The Late Late Show with Craig Ferguson had an ongoing bit with celebrity guests, who could opt to play the harmonica or take an awkward pause to end their segment.
I was always intrigued by how the guests did and their difficulty playing the harmonica. Some did well; others did not.
It lead me to a question: What harmonica brands are available, and what do I need to know when buying one?
Below is a non-comprehensive list of companies making harmonicas, which can be purchased new. Whether you are looking for a blues harmonica or are a beginning harp player, you should be able to find a suitable instrument.
Note: The list does not contain every manufacture possible. (There are plenty of companies importing cheap harps from China and re-selling them on Amazon.) These are more well-known harmonica brands available at most music stores.
- Lee Oskar
Also, I came across a list of new and used companies that have (or still make) harmonicas, which is here.
Guide to buying a harmonica
When shopping for a professional harmonica for yourself or as a gift for someone else, here are some guidelines to follow that will make your selection process easier:
Is the instrument going to be played by some already skilled or by someone wanting to learn? This is important to know before you start shopping around and wasting time looking at products that don’t fit the skill level of the recipient.
The 10-hole major diatonic is the common instrument used for playing blues, rock, country and folk music
The chromatic is mainly used for jazz, classical and for melody playing.
There are other less common types like the tremolo, octave, minor tunings, bass and chord, but they are used only by skilled players for special purposes.
Diatonic vs chromatic
The diatonic doesn’t have easy access to all the possible notes like the chromatic instrument. However, many of the notes that are not naturally found on the diatonic can be acquired by utilizing breathing techniques called “bending.” This method of inhaling and exhaling notes produces the “bluesy” sound many people like.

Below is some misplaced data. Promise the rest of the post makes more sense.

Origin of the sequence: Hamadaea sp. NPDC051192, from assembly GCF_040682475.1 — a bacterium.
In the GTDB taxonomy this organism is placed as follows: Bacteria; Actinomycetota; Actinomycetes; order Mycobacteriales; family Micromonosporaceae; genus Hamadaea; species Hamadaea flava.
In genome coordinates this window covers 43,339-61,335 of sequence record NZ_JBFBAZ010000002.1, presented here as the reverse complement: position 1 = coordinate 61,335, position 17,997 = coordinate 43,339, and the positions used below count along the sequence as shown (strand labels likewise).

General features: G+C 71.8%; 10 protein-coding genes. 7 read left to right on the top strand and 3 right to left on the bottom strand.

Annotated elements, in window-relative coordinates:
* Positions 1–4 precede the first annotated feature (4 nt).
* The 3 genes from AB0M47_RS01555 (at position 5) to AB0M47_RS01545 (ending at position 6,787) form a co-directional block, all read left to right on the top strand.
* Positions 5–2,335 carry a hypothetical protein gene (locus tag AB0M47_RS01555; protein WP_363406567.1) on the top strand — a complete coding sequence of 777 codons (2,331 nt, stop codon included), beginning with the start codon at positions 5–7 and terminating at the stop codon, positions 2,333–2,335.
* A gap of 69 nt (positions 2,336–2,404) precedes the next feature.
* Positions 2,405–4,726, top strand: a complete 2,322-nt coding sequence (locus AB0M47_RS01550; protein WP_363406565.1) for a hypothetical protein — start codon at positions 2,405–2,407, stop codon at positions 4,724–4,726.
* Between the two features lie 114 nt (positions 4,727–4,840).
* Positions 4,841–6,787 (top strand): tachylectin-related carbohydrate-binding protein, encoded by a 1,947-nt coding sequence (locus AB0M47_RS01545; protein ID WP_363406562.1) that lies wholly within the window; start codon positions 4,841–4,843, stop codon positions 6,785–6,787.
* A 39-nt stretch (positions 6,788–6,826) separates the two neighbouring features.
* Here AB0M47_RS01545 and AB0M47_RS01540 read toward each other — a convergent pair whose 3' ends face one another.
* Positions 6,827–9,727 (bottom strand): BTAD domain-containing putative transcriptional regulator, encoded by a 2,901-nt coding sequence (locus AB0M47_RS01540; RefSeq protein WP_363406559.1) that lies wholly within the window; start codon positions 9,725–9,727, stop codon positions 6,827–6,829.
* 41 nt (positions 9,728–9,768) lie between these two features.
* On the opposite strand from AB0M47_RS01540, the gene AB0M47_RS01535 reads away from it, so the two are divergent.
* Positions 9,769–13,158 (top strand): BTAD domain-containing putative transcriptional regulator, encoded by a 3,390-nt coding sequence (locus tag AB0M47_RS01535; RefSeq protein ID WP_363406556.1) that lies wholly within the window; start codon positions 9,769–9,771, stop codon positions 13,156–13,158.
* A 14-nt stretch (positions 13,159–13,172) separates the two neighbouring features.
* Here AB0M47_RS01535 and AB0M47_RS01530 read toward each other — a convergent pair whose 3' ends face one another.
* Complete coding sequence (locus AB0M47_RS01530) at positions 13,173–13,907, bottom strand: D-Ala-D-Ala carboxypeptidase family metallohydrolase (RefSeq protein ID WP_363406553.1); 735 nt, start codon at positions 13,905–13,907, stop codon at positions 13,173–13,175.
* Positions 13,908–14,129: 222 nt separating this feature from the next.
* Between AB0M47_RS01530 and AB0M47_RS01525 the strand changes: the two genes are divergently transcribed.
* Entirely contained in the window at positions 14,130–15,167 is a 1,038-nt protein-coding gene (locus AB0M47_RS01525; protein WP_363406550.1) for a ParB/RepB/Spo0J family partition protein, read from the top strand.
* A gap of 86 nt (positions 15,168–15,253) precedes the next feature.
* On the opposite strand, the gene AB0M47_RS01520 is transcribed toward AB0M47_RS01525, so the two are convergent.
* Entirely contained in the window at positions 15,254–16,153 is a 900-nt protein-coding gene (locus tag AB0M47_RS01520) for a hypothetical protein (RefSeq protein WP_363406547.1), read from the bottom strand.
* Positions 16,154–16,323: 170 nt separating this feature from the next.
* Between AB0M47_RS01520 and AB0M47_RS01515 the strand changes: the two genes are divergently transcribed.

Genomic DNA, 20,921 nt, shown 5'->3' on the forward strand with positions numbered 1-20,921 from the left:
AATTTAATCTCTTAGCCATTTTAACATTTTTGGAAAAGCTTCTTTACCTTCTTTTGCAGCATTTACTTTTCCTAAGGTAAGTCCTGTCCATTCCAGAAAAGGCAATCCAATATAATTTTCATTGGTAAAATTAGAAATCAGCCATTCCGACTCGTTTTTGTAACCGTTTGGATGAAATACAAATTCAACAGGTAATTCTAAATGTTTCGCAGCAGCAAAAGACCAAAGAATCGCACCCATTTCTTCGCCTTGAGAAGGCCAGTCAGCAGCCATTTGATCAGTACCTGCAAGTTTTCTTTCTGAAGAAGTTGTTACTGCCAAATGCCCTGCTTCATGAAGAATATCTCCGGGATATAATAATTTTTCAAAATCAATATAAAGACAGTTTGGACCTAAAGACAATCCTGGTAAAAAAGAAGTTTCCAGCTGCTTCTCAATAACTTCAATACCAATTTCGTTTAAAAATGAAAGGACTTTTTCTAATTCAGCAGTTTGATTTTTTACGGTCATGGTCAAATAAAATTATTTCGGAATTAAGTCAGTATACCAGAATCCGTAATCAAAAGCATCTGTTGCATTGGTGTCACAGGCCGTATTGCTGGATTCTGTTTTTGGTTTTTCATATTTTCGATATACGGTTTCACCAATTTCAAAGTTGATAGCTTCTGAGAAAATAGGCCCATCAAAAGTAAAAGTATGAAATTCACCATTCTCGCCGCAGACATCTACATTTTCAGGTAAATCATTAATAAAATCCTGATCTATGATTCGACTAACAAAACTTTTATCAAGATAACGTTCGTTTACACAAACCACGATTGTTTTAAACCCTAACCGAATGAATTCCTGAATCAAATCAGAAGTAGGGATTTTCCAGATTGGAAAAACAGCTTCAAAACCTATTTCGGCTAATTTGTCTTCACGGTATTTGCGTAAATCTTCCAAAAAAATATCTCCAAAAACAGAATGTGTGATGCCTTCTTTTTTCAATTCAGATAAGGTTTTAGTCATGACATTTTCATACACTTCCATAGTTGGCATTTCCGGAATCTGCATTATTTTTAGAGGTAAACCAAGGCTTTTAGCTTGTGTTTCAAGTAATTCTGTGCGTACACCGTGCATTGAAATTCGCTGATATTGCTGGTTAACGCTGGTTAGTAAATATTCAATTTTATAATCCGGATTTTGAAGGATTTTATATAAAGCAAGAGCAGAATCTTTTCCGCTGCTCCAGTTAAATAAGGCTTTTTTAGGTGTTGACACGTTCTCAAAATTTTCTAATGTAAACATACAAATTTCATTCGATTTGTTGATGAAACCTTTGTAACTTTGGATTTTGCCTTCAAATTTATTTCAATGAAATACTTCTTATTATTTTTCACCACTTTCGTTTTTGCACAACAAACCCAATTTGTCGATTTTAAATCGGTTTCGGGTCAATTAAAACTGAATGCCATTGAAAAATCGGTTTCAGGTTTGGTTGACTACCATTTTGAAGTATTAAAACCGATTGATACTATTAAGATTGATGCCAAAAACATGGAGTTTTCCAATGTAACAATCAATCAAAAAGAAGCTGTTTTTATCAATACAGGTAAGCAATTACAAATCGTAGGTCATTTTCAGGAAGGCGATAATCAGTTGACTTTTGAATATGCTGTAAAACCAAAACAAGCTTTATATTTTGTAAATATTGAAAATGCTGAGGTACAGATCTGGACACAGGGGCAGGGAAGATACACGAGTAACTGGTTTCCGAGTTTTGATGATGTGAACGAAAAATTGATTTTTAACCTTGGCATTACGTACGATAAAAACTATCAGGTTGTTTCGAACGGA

The chromatic instrument has a button on one side that allows you to play both the normal major scale and, after depressing the button, all the half steps or notes in between. You can’t bend the notes like you can on a diatonic, but you can play any scale in any key with the chromatic.
Which key to buy?
Normally an instrument tuned in the key of “C” is the best first-key instrument. Other recommended keys after “C” include “A”, “D”, “F”, “G”, and “Bb.”
Another option is to can buy one with all six keys packaged together in one instrument. If you plan to play songs with other musicians, keep in mind you need to have the correct diatonic key the songs require. A six-key instrument allows you to join in on any song.
The old adage that your get what you pay for holds true in the musical instrument industry.
The price can range from $5 for a simple blues C instrument on Amazon up to several thousand dollars for a 12-hole Chromatic Cross Slide Alignment for professional play.
Cheap harmonicas may leak air and may be difficult for beginners to learn on. But, paying a higher price doesn’t guarantee you’ll be getting a better quality instrument that plays or sounds better.
Wood or plastic harmonica comb?
Combs, the internal part of the instrument with teeth that vibrate to produce the sound, come in either wood or plastic.
Plastic combs are known to play better and last longer when compared to wooden combs that have not been sealed. Today, most wood combs are sealed against moisture and will not expand or contract due to humidity. This is not true in older instruments made before 2010. Check the manufacturer’s date if possible before buying a wood-comb instrument.
In actuality, there is very little difference between the plastic and wood combs in terms of tone and quality. Most the overall tone quality is provided by the player’s technical ability, not the comb itself.
Metal combs are a third option. They will last forever and may be a bit brighter due to their density than wood or plastic. In the end, the sound generated is more about the talent of the player than the type of comb material used.
What makes a good harmonica?
Answering the “what harmonic should I buy” question is individual. But, two factors make for a good instrument with each individual player.
First, how does it feel in your hands? Your instrument should feel comfortable, and it should fit easily in your hands.
Secondly, it should produce the sound you like that fits the category of music you like to play.